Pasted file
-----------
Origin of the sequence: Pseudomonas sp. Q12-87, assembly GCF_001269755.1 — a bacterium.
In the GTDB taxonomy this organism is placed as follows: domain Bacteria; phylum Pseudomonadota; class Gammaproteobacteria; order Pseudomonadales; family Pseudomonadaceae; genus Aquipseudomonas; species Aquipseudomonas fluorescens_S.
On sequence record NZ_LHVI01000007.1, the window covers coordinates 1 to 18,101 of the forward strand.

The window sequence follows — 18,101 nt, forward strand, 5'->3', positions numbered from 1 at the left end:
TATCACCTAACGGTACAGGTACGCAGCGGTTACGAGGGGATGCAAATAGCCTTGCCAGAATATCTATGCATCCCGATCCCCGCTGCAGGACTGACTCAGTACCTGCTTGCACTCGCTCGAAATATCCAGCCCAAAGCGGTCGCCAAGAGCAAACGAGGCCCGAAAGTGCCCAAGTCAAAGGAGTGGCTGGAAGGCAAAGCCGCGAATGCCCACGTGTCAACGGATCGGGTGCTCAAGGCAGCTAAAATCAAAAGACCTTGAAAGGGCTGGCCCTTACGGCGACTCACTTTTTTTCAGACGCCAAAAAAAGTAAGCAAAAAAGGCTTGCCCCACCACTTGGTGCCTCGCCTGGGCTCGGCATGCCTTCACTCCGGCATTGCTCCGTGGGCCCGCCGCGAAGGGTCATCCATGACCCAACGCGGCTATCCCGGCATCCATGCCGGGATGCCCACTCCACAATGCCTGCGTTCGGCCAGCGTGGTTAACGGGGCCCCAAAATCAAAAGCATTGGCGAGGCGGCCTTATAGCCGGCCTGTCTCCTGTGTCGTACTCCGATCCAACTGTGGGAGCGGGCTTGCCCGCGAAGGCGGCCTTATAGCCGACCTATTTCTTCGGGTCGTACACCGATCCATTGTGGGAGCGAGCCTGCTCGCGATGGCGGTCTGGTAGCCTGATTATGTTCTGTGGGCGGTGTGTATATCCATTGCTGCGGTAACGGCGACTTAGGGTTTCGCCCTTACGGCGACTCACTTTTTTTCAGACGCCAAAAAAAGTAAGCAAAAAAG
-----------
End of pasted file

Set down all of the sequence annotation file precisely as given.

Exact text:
Origin of the sequence: Pseudomonas sp. Q12-87, assembly GCF_001269755.1 — a bacterium.
In the GTDB taxonomy this organism is placed as follows: domain Bacteria; phylum Pseudomonadota; class Gammaproteobacteria; order Pseudomonadales; family Pseudomonadaceae; genus Aquipseudomonas; species Aquipseudomonas fluorescens_S.
On sequence record NZ_LHVI01000007.1, the window covers coordinates 1 to 18,101 of the forward strand.

The window sequence follows — 18,101 nt, forward strand, 5'->3', positions numbered from 1 at the left end:
TATCACCTAACGGTACAGGTACGCAGCGGTTACGAGGGGATGCAAATAGCCTTGCCAGAATATCTATGCATCCCGATCCCCGCTGCAGGACTGACTCAGTACCTGCTTGCACTCGCTCGAAATATCCAGCCCAAAGCGGTCGCCAAGAGCAAACGAGGCCCGAAAGTGCCCAAGTCAAAGGAGTGGCTGGAAGGCAAAGCCGCGAATGCCCACGTGTCAACGGATCGGGTGCTCAAGGCAGCTAAAATCAAAAGACCTTGAAAGGGCTGGCCCTTACGGCGACTCACTTTTTTTCAGACGCCAAAAAAAGTAAGCAAAAAAGGCTTGCCCCACCACTTGGTGCCTCGCCTGGGCTCGGCATGCCTTCACTCCGGCATTGCTCCGTGGGCCCGCCGCGAAGGGTCATCCATGACCCAACGCGGCTATCCCGGCATCCATGCCGGGATGCCCACTCCACAATGCCTGCGTTCGGCCAGCGTGGTTAACGGGGCCCCAAAATCAAAAGCATTGGCGAGGCGGCCTTATAGCCGGCCTGTCTCCTGTGTCGTACTCCGATCCAACTGTGGGAGCGGGCTTGCCCGCGAAGGCGGCCTTATAGCCGACCTATTTCTTCGGGTCGTACACCGATCCATTGTGGGAGCGAGCCTGCTCGCGATGGCGGTCTGGTAGCCTGATTATGTTCTGTGGGCGGTGTGTATATCCATTGCTGCGGTAACGGCGACTTAGGGTTTCGCCCTTACGGCGACTCACTTTTTTTCAGACGCCAAAAAAAGTAAGCAAAAAAG